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THE WORLD OF TOYOTA CARS & TRUCKS
FIRST DRIVE REVIEW
For commuters who live in a region where the hydrogen fueling infrastructure is already built out,
opting for the 2019 Toyota Mirai may make a lot of sense. For starters, it's a genuinely futuristic experience
since the Mirai is powered by a hydrogen fuel cell that converts the stuff of stars into electricity and water.
This electricity goes to a small battery that drives the motor while the water leaves the tailpipe as vapor.
TRD Pro has new Fox shock absorbers, new skid plate and roof rack, and standard sunroof and JBL sound system
New Limited Nightshade Edition with black-out color scheme
Part of the fifth 4Runner generation introduced for 2010.
It's easy to pick on the 2019 Toyota 86 and count the ways it falls just short of excellent.
It's small inside. There's limited passenger and cargo space. It's not particularly comfortable,
especially for taller drivers, and its technology feels dated and inadequate.
The Prius offers little in the way of driving enjoyment and refinement. Still, the steering effort is pleasingly weighted, and responses to your inputs are accurate—making the handling feel almost lively. Feedback from the road is non-existent, though, and feels numb on-center. Braking is a common gremlin for hybrid vehicles, which use a mix of regenerative and friction braking. Inconsistent or numb feedback from the pedal, as we experienced in the Prius, is often the trade-off and, combined with the low-rolling-resistance tires that most hybrids wear, can make for longer braking distances in our testing than we would expect from other similar-size non-hybrid vehicles.
Once the premier name in American sedans, Cadillac is a latecomer to the modern luxury-sedan world. It hasn't taken long for the fabled brand to reassert itself, though. The midsize CTS stands apart thanks to its distinctive design, sporty performance and advanced technology features. The standard four- and six-cylinder engine options don't overwhelm with power, but the optional turbo V6 is the equal of almost any rival. On a winding road, the CTS is easily one of the most engaging cars in its class, even alongside the 5 Series. The downside is a stiff ride quality that may give buyers pause, as well as an iffy control layout that incorporates Cadillac's sometimes-frustrating CUE infotainment system. Perhaps it's no surprise to learn that this year's CTS may be the last. See the CTS in our Sedan rankings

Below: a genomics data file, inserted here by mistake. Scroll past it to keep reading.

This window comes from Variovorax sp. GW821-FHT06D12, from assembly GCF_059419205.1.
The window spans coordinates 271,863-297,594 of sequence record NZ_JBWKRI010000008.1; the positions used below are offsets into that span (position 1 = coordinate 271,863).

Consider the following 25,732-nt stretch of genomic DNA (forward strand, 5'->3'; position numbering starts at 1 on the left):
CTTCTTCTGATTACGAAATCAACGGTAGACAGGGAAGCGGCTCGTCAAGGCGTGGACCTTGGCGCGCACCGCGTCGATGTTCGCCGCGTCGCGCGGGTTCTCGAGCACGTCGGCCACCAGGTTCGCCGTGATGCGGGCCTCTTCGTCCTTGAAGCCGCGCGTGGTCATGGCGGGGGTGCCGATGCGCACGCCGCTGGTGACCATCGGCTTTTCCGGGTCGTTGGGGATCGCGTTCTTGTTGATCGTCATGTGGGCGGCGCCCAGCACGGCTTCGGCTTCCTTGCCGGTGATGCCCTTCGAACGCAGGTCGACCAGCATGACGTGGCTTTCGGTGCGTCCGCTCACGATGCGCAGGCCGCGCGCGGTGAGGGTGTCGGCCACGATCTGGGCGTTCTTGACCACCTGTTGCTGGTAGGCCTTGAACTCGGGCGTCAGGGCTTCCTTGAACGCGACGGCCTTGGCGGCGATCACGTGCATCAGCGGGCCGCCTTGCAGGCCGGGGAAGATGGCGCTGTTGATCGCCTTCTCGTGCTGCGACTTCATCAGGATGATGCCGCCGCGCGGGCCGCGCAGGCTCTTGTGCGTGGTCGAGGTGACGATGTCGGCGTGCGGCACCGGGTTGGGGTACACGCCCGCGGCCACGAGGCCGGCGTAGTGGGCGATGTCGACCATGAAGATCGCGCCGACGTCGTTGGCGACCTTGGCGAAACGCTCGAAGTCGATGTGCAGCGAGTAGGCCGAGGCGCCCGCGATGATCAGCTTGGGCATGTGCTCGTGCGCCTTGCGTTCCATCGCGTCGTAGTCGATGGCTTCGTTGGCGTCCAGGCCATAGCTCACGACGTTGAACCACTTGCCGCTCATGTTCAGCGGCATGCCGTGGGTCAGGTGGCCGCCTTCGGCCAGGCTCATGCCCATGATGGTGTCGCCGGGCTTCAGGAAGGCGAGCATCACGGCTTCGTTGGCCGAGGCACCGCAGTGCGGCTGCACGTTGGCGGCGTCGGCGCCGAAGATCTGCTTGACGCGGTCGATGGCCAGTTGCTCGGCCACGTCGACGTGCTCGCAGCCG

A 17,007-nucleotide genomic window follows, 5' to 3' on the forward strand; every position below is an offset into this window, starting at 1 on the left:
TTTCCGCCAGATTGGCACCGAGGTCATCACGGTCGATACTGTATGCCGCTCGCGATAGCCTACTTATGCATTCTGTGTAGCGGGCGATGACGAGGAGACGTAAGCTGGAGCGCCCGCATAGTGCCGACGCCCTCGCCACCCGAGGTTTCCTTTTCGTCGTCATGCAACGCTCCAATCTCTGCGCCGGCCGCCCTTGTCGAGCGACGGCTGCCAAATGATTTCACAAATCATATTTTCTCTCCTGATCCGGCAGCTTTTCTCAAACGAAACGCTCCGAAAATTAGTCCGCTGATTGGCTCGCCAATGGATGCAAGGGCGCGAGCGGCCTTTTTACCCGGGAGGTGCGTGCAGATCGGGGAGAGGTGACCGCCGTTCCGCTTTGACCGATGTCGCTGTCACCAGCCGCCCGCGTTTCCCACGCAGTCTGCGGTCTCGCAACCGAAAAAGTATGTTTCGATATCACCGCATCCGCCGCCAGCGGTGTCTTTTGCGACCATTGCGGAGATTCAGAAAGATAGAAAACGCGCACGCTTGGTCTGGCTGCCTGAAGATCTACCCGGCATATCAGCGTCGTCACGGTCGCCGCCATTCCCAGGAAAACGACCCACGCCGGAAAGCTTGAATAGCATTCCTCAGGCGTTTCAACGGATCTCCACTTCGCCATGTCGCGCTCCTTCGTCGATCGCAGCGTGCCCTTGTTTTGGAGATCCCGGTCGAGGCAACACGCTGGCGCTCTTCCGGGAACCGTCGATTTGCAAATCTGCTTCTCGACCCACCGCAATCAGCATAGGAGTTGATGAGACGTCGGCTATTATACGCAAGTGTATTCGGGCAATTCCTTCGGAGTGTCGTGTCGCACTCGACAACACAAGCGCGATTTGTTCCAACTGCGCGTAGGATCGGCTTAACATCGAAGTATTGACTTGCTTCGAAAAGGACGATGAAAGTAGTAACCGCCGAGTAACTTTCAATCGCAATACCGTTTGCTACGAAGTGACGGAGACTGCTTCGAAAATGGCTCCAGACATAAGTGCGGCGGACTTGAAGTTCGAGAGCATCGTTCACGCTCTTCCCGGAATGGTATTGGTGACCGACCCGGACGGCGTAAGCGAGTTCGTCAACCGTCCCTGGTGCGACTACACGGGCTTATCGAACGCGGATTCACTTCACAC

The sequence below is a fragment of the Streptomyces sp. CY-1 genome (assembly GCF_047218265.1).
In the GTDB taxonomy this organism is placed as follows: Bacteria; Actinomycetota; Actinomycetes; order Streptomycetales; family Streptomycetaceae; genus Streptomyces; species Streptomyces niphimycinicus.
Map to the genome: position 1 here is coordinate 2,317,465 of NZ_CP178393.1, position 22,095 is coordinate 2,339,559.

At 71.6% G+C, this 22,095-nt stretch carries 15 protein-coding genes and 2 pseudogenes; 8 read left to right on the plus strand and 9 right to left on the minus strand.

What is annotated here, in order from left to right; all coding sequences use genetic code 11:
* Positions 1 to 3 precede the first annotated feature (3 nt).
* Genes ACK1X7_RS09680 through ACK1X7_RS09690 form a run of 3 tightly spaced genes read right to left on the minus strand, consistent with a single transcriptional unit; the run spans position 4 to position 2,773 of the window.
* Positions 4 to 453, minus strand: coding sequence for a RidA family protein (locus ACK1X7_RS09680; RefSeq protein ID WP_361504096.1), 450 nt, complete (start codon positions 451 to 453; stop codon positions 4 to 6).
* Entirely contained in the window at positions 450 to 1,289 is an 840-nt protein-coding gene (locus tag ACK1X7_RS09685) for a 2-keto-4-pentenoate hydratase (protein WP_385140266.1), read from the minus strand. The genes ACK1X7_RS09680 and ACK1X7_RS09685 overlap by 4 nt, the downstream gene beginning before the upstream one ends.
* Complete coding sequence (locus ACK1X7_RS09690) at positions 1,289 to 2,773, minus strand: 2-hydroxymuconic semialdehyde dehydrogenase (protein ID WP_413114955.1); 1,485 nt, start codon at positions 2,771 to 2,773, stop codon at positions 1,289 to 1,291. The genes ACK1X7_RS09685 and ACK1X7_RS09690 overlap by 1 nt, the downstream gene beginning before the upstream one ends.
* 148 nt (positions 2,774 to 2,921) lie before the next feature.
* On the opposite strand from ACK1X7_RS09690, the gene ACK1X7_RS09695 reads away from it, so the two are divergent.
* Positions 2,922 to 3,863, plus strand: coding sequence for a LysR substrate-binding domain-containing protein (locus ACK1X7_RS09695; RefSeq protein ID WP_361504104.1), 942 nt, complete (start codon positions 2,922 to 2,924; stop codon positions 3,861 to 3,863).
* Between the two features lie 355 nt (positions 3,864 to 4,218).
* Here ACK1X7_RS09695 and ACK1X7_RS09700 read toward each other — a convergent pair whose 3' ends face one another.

As of April 2011, the US accounted for almost half of Prius liftback global sales, with 1 million Priuses sold since 2000. However, the Prius experienced two consecutive years of sales decreases from its peak in 2007, falling to 139,682 units in 2009 before rebounding to 140,928 units in 2010. Sales in Japan reached 1 million Priuses in August 2011. As of January 2017, sales of the Prius liftback totaled over 1.8 million units in Japan and 1.75 million in the United States, and ranked as the all-time best-selling hybrid car in both countries.
More and more hybrid vehicles are coming out every year, yet the Toyota Prius, the granddaddy of them all, remains at the forefront. It provides high fuel economy (more than 50 mpg), a comfortable ride and a versatile cargo area. There's also the argument for peace of mind since Toyota certainly has a long history of making reliable hybrid vehicles.
If you’ve always coveted a Tesla but didn’t want to spend close to six figures, this might be your route. It’s a mid-size electric car with plenty of technology, as expected with this brand. Additionally, the trunk is large enough to easily hold a mountain bike (as long as you fold the flat rear seats), and the interior cabin is large and comfortable. Consider the long-range battery version — approximated at an extra $7,000 — if you plan on driving longer distances.